The image that intrigues me the most is the interior view of the ground floor framing. The simple wood framing method gives way to structural piers - groups of wood studs. Seven (7) 2x8 wood studs are shown. If the studs are attached correctly in one direction, the structure might provide a high level of load bearing capacity, but would also move freely in a lateral direction. This may enable the entire structure above to sway horizontally during an earthquake event, but would not collapse. Seen on Inhabitat.

martha und daniel gantenbein winery

As an addition to an existing winery, the Gantenbein Winery in Flasch Switzerland by Bearth & Deplazes Architekten, maintains the simple vernacular feel of the region, but adds a textured layer of sophistication to the facade. Structurally, the building is a concrete frame with infilled brick. The double wythe brick skin was designed with the help of Gramazio and Kohler who used a computer generated patterning system and robotic production unit to individually stack and rotate each brick within the wall. Each infill panel was constructed off-site within a precast concrete panel and inserted into the super-structure on site. The resultant effect, when viewed from afar, is a facade composed of three-dimensional bubbles or bunches of grapes. On the interior, the sunlight is diffused into a soft glow that reveals the oversized exterior pattern. Seen on A Daily Dose of Architecture.

Friday, July 17, 2009

the elevator door

Things you don't know about elevators via Tudzy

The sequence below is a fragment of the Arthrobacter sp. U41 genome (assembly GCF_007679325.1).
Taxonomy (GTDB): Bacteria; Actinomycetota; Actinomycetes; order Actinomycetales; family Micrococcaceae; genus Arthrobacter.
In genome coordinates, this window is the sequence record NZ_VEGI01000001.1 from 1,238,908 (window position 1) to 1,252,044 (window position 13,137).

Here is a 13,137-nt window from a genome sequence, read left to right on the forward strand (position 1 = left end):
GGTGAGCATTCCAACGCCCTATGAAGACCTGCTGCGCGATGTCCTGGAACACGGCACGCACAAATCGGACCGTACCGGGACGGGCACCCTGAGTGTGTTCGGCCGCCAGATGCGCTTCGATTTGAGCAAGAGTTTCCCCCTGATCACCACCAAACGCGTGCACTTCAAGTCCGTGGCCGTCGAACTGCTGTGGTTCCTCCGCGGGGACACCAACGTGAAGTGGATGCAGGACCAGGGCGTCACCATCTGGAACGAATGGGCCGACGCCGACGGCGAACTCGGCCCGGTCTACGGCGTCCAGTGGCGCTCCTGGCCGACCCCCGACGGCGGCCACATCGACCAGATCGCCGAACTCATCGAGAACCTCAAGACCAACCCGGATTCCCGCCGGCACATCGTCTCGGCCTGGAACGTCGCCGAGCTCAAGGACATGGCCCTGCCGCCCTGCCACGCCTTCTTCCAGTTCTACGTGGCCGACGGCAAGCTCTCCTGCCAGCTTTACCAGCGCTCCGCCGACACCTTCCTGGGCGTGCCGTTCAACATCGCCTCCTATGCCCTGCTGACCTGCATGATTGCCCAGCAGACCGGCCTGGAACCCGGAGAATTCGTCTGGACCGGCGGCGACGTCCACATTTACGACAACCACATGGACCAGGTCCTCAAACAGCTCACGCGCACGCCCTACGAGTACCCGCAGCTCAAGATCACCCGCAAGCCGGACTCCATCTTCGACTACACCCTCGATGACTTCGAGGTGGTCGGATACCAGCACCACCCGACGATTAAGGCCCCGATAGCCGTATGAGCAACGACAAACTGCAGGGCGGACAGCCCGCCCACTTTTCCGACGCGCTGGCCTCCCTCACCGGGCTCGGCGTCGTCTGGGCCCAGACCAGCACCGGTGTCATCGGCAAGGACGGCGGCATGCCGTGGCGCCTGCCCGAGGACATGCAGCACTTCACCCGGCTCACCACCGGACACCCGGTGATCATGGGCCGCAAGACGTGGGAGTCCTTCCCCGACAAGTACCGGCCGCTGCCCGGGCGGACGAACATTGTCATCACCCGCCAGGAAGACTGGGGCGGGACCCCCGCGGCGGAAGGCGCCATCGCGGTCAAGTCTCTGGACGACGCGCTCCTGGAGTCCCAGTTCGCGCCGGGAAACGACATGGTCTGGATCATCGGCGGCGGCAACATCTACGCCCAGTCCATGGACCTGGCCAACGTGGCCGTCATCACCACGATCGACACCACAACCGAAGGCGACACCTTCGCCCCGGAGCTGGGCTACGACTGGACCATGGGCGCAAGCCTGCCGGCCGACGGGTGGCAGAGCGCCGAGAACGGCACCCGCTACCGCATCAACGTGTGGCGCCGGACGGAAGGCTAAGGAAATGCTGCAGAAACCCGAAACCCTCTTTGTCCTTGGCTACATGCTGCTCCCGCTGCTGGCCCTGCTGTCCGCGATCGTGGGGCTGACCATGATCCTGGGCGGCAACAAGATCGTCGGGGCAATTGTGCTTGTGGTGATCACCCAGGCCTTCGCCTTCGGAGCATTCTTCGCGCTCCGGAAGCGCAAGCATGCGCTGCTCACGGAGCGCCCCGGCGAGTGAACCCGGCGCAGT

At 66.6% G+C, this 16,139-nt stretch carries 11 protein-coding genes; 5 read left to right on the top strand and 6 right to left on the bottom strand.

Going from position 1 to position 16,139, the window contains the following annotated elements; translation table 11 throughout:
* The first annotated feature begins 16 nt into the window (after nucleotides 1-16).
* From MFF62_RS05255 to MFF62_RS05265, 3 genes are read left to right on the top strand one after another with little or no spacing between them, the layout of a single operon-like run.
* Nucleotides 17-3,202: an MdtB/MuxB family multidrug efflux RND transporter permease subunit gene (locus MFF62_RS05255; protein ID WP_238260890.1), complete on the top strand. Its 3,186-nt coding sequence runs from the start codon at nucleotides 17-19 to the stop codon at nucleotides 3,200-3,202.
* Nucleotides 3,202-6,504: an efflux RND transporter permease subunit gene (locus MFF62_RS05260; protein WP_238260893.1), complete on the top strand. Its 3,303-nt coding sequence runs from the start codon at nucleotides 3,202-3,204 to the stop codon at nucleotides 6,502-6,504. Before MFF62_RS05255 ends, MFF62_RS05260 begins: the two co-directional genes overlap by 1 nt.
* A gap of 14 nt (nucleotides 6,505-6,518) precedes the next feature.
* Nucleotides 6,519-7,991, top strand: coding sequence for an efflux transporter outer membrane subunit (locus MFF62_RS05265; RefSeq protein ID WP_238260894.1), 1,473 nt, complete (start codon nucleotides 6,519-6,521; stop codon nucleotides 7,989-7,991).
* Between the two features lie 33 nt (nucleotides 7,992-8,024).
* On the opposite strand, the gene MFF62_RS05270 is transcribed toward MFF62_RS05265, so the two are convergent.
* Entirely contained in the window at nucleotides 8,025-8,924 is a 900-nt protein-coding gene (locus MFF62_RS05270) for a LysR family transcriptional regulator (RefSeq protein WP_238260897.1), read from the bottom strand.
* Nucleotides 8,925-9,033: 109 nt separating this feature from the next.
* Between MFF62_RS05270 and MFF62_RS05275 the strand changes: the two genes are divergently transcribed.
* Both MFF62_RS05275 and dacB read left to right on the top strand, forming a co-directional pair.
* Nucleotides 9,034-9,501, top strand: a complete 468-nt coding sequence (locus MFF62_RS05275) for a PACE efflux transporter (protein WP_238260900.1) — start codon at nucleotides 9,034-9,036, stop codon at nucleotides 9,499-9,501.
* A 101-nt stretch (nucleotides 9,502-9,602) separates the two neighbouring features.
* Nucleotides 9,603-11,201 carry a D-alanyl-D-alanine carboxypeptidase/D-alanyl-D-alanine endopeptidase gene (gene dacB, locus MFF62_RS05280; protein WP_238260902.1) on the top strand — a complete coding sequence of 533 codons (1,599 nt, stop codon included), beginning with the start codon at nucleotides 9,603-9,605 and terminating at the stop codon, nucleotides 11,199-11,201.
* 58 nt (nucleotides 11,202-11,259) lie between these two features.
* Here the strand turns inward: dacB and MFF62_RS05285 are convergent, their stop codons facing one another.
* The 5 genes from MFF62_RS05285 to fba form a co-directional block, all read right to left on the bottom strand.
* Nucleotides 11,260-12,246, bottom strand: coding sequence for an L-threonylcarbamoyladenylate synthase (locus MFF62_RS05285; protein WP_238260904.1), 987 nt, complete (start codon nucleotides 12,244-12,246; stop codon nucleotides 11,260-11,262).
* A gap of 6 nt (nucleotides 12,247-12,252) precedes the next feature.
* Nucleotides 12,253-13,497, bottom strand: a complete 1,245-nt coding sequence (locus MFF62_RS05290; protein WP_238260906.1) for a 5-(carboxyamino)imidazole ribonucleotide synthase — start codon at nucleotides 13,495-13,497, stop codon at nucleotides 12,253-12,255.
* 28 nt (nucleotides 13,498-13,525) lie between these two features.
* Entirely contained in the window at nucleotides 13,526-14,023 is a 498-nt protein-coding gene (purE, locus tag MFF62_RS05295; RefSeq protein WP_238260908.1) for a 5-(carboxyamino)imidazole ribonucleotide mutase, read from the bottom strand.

In naming The Doors, Jim Morrison quoted Aldous Huxley's The Art of Seeing by saying "There's the known. And there's the unknown. And what separates them is the door." Arguably one of the most important inventions in modern construction, the elevator allows users rapid vertical movement through space. The elevator physically connects two places, yet in most cases, the users inside are visually unaware of their movement through space. Instead, they are introduced into a third, distinct environment - the elevator cab. The user enters through a door, the door closes, and as far as they are concerned, the physical world outside of the cab is moved to the other side of the door -the same door they entered through. A change of place has occurred with no changing of places. In this case, the door is the link between two known spaces and yet shields the user from many unknown ones. By removing the visual (known) connection with movement-through-space, the physical distance between space becomes abstracted simply into time. Curiously, this may heighten the users sense of the unknown, which may explain the urge for users to silently search for the rhythm of passing floors validating that movement is actually occurring.